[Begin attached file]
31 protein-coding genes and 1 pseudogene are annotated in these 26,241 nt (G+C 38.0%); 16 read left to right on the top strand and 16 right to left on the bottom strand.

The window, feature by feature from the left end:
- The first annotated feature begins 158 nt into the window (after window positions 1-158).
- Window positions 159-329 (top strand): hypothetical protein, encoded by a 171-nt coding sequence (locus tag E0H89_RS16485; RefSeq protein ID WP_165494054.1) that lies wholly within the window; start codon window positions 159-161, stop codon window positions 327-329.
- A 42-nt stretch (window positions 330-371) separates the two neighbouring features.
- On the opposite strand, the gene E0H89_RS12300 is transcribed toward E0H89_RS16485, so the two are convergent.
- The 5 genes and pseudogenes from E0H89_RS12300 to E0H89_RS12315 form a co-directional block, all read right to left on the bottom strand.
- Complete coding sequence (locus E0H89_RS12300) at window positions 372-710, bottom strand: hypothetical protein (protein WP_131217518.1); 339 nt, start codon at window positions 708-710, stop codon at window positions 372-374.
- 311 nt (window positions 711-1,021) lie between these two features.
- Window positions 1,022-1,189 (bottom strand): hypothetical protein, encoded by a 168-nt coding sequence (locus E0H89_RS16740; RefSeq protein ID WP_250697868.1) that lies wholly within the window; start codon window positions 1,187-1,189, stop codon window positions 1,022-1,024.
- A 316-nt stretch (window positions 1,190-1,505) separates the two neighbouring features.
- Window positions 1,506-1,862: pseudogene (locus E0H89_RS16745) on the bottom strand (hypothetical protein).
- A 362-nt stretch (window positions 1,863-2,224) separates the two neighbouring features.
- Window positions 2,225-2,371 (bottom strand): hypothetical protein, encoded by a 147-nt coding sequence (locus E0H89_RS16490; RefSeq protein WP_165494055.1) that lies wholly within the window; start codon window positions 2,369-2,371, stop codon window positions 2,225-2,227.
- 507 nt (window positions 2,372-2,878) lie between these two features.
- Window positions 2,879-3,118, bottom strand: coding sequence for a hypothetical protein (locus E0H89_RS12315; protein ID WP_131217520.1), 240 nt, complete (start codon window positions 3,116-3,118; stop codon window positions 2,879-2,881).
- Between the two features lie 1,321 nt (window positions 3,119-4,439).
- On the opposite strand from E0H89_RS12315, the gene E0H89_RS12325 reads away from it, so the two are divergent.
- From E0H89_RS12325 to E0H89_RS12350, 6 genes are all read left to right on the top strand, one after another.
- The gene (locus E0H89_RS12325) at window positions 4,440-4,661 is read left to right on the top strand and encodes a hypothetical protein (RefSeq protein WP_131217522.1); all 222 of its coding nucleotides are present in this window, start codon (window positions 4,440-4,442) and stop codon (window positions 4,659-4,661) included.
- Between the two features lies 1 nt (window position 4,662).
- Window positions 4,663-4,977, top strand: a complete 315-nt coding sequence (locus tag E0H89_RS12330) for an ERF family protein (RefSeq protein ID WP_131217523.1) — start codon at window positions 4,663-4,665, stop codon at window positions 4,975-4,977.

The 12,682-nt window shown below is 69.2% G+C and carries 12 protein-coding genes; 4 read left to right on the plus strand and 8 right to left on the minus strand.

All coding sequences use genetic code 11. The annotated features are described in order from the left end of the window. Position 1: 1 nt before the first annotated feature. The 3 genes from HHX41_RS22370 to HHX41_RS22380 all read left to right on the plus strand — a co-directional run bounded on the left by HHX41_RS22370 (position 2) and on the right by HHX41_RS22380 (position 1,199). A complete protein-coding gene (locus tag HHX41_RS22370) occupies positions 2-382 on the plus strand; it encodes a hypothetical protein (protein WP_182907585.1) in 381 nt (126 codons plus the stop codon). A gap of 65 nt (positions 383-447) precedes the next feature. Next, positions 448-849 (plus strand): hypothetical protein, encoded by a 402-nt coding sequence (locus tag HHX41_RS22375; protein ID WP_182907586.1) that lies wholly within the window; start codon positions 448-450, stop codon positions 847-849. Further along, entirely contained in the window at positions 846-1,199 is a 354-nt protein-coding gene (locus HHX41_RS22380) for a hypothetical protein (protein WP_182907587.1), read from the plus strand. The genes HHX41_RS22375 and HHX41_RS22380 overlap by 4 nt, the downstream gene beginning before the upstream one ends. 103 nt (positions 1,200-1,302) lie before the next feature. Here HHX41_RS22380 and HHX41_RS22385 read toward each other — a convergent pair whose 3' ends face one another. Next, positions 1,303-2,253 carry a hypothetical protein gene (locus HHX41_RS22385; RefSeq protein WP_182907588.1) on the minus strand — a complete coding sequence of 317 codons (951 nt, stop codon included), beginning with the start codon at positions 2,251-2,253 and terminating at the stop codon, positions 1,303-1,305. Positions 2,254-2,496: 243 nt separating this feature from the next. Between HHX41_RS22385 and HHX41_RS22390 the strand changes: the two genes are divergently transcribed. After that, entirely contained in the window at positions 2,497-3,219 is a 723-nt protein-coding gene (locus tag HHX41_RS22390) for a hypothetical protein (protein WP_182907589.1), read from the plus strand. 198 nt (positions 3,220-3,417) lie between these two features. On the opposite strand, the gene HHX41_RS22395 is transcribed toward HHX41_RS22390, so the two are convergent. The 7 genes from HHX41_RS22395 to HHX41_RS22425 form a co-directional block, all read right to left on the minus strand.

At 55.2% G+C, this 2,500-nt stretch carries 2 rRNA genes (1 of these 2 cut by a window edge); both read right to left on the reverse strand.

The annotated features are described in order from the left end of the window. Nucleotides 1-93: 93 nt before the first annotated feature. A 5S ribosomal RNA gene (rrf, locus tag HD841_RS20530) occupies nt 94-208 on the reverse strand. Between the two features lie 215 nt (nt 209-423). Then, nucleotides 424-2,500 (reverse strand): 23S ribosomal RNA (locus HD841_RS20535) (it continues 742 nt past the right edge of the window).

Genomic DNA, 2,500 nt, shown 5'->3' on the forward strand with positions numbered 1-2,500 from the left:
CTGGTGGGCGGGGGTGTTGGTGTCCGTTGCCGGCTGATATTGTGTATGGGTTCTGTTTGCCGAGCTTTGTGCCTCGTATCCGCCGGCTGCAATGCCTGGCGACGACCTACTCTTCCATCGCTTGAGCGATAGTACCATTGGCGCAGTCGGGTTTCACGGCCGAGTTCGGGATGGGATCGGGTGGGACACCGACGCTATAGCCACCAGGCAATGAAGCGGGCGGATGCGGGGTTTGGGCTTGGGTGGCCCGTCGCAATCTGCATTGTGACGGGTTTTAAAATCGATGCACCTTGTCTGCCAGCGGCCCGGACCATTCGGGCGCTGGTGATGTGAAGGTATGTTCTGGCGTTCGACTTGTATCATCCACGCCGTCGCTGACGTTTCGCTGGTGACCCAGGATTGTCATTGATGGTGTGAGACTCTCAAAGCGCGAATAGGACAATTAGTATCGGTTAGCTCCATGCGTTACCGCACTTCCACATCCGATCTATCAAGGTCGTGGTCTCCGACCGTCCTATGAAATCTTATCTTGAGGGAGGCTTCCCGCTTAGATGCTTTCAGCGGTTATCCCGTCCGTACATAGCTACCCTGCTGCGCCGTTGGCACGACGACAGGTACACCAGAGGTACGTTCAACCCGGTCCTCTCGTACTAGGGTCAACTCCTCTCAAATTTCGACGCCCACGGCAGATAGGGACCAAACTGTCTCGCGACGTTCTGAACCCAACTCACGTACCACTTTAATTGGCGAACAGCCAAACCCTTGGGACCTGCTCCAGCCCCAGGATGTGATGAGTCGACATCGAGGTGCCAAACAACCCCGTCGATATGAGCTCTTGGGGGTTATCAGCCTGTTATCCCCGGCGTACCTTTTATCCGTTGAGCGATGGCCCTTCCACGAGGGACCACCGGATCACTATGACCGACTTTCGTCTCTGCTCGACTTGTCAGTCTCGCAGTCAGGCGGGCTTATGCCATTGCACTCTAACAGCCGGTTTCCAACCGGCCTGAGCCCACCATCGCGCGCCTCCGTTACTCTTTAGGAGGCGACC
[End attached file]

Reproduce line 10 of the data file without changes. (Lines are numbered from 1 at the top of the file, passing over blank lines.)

- Window positions 1,022-1,189 (bottom strand): hypothetical protein, encoded by a 168-nt coding sequence (locus E0H89_RS16740; RefSeq protein ID WP_250697868.1) that lies wholly within the window; start codon window positions 1,187-1,189, stop codon window positions 1,022-1,024.